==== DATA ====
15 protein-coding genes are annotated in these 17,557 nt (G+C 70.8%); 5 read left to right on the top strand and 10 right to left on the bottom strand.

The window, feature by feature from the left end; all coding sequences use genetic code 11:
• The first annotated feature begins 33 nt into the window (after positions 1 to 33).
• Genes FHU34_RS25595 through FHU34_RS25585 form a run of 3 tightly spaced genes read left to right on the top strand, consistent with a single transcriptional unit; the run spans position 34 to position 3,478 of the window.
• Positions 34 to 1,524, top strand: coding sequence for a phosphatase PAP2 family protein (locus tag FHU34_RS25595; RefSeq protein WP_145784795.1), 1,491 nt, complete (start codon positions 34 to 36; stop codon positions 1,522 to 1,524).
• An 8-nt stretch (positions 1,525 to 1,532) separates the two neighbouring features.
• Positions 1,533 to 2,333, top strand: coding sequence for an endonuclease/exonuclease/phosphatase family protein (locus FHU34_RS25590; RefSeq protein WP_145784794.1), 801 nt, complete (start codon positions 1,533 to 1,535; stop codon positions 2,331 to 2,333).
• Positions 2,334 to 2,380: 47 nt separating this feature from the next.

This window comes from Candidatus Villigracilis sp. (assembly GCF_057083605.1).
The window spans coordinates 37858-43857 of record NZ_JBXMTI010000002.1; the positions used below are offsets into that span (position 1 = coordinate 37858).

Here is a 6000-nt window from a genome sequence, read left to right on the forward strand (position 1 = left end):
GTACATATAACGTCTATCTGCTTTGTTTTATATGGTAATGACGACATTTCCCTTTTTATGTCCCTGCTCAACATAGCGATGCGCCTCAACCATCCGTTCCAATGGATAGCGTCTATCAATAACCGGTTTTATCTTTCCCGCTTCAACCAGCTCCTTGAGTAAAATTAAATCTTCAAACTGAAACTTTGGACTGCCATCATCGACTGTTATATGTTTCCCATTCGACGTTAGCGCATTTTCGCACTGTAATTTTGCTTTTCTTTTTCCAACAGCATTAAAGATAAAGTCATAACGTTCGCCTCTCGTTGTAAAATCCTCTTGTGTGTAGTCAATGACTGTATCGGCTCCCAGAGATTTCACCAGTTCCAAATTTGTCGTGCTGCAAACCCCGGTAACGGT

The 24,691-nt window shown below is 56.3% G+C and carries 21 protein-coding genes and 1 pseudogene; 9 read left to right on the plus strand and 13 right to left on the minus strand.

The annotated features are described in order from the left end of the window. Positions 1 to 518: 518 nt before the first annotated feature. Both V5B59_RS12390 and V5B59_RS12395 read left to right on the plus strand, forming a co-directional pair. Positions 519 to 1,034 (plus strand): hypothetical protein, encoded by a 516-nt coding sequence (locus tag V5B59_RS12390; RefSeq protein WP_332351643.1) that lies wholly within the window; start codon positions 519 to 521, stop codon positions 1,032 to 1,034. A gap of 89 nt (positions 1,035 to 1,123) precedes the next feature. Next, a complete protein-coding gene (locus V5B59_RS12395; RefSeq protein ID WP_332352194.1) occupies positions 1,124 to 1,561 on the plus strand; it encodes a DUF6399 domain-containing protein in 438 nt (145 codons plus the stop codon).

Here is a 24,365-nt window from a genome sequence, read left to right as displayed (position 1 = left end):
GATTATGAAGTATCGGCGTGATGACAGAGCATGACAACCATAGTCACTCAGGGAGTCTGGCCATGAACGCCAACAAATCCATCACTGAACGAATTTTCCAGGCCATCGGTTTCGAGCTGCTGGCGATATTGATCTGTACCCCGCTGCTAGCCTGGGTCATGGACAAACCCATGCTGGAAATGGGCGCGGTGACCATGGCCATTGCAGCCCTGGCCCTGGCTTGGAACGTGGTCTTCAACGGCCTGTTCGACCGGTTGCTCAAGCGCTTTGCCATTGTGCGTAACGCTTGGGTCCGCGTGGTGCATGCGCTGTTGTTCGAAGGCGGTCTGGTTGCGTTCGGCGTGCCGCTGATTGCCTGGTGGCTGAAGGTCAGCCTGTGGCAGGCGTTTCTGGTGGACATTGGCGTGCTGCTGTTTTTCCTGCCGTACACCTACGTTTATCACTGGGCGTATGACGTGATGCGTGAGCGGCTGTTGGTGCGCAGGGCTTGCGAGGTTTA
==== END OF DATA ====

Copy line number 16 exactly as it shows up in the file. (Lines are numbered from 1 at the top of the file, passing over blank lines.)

GATTATGAAGTATCGGCGTGATGACAGAGCATGACAACCATAGTCACTCAGGGAGTCTGGCCATGAACGCCAACAAATCCATCACTGAACGAATTTTCCAGGCCATCGGTTTCGAGCTGCTGGCGATATTGATCTGTACCCCGCTGCTAGCCTGGGTCATGGACAAACCCATGCTGGAAATGGGCGCGGTGACCATGGCCATTGCAGCCCTGGCCCTGGCTTGGAACGTGGTCTTCAACGGCCTGTTCGACCGGTTGCTCAAGCGCTTTGCCATTGTGCGTAACGCTTGGGTCCGCGTGGTGCATGCGCTGTTGTTCGAAGGCGGTCTGGTTGCGTTCGGCGTGCCGCTGATTGCCTGGTGGCTGAAGGTCAGCCTGTGGCAGGCGTTTCTGGTGGACATTGGCGTGCTGCTGTTTTTCCTGCCGTACACCTACGTTTATCACTGGGCGTATGACGTGATGCGTGAGCGGCTGTTGGTGCGCAGGGCTTGCGAGGTTTA